Frequently Asked Questions
From your description, your brickwork is showing signs of efflorescence. This is a deposit of crystallized salts which may appear on the brickwork as it dries out. There is no cause for alarm. The deposit will probably wash off in the first shower of rain. If not, it can be removed with a firm bristle brush. There is absolutely no need to use chemicals, acids or any other proprietary treatment to remove/neutralise white soluble salts.
Clay face bricks are a natural product. Depending on the clay type and firing process, colour variation can occur within any production batch of bricks. Aesthetically it is not desireable to have a few dark bricks on an otherwise light shaded wall or visa versa. This gives the patchy effect that you mention. The solution is simple. Always have at least two packs of bricks on site and draw from each pack as you work. This is known as on-site blending and will help achieve an overall evenness of shade and tone. When undertaking new projects, avoid building from one pack of bricks at a time.
It is extremely rare to find brick walls that leak due to a fault in the brick. Damp through the wall is usually the result of poor construction techniques, inadequate window and sill detailing, lack of proper damp proof coursing and/or cracked walls. Buildings must be properly constructed with appropriate damp coursing, cavity walls where appropriate and suitable roof overhangs, this to limit the flow of rain water onto the walls and the potential that offers for water ingress. NB: A cracked exterior face brick wall will not lead to water penetration if correct waterproofing techniques have been followed.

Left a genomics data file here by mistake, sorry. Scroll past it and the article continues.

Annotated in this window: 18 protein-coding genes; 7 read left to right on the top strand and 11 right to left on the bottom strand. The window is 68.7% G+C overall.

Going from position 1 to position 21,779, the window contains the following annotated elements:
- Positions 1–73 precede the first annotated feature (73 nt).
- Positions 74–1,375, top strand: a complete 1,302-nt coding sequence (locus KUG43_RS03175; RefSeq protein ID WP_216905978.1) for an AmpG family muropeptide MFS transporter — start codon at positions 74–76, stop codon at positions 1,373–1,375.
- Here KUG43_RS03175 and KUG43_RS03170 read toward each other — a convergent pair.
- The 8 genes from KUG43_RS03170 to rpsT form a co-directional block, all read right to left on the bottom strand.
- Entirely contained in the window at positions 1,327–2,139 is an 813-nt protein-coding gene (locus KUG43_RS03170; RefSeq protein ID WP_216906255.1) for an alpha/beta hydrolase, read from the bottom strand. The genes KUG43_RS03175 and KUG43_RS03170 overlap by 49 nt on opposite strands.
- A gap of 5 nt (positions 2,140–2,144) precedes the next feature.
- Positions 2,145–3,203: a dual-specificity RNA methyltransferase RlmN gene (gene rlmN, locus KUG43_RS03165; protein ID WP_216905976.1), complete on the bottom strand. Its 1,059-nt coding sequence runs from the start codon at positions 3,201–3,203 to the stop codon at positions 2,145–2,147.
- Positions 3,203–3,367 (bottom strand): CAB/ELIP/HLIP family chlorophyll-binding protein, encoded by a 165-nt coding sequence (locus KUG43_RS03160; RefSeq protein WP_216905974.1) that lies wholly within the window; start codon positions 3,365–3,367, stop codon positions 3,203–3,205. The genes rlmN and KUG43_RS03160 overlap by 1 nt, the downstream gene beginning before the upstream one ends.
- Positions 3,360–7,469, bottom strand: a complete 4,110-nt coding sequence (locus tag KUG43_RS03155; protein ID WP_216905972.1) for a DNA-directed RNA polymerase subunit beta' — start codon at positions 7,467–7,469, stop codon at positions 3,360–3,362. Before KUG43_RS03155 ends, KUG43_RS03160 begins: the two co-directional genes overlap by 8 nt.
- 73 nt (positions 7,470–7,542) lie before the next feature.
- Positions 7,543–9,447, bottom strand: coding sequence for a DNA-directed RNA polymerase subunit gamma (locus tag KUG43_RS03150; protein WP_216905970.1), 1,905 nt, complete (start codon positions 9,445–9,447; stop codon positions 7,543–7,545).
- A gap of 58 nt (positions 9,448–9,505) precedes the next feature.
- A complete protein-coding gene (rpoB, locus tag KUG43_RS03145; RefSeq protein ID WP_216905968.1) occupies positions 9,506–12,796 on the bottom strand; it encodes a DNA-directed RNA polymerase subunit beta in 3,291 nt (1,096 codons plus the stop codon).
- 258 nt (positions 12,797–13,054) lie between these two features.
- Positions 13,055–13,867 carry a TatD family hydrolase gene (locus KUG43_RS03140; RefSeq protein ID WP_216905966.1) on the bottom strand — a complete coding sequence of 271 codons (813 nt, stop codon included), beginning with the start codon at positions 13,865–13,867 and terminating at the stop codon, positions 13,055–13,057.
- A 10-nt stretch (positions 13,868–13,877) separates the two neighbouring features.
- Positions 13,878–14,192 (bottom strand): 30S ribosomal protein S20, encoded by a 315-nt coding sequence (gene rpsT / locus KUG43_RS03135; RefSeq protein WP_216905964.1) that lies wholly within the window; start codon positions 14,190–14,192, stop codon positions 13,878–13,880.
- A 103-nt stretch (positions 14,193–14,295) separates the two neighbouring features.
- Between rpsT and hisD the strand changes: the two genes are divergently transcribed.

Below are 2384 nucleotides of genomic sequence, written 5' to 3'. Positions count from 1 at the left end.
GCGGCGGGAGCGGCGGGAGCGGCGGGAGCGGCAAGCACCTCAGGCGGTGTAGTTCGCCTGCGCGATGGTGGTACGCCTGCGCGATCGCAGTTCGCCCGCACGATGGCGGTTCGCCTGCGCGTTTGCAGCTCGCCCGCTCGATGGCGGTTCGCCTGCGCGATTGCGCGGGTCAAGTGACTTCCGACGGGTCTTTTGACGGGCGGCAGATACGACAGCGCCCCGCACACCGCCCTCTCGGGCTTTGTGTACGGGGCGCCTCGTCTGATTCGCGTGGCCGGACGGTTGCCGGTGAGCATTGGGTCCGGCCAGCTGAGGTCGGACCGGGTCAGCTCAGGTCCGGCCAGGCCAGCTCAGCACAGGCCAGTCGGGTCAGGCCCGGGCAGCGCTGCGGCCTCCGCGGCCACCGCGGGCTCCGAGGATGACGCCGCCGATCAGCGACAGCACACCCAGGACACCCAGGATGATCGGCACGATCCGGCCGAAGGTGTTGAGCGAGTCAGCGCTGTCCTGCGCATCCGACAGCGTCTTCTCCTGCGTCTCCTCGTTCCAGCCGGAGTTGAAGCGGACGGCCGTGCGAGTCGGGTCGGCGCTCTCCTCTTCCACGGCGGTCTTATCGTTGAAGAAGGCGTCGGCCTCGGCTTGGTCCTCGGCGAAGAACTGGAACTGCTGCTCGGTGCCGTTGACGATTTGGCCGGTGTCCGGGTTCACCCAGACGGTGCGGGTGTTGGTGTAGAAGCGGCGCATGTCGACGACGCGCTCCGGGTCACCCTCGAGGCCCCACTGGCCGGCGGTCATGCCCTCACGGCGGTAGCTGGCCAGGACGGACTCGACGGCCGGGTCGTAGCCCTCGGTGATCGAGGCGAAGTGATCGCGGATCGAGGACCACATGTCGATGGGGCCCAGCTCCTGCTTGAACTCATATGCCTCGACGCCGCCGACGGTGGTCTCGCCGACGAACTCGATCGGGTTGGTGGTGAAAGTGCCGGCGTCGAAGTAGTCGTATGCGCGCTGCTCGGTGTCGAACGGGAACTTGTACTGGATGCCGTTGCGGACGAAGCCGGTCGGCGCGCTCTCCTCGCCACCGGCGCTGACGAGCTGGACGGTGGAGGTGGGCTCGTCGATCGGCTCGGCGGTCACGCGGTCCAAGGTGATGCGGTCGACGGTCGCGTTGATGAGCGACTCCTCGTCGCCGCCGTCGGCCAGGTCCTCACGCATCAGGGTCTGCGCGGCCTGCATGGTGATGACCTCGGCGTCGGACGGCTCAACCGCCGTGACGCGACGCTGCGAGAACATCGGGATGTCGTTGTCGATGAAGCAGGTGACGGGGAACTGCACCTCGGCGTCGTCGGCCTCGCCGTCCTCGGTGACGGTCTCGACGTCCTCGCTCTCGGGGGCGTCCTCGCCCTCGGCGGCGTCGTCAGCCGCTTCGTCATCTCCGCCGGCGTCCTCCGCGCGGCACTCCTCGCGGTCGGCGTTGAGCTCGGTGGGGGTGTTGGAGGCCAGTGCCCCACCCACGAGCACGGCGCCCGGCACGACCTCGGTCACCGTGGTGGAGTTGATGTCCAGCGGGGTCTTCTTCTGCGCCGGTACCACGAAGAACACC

Generally speaking, loads imposed on brickwork are very small in comparison with the load which the brickwork carries. Brickwork is strong under compression, so the greater the load imposed on the brickwork, the more stable it becomes. When building boundary walls and other free-standing brick structure make sure that you provide appropriate foundations and reinforcing.
During construction, it is best to take measures to protect the brickwork from cement smear, paint and other substances. Ideally, brickwork should be laid to avoid mortar smear and where motar smear might take place, it should be removed at the end of the day with a clean, damp cloth.
Because brickwork is the largest visible component of a building, the perception exists that the major cost of a building must be the brickwork. However, this is not the case. They are in fact extremely cost effective. The cost of clay plaster bricks and clay face bricks for an average house is between 6% and 8% of the total building costs. The cost of clay face bricks and plaster bricks for a non-residential building (factory or office block) is approx 2% - 3% of the total building costs. In the case of clay face brick building, once the plaster and paint component is added to the building process and the long term maintenance cost of repainting and replastering is added to the life of the building, clay face brick is a clear cost winner.
Take a look at our brick calculator to work out the amount of materials you would need.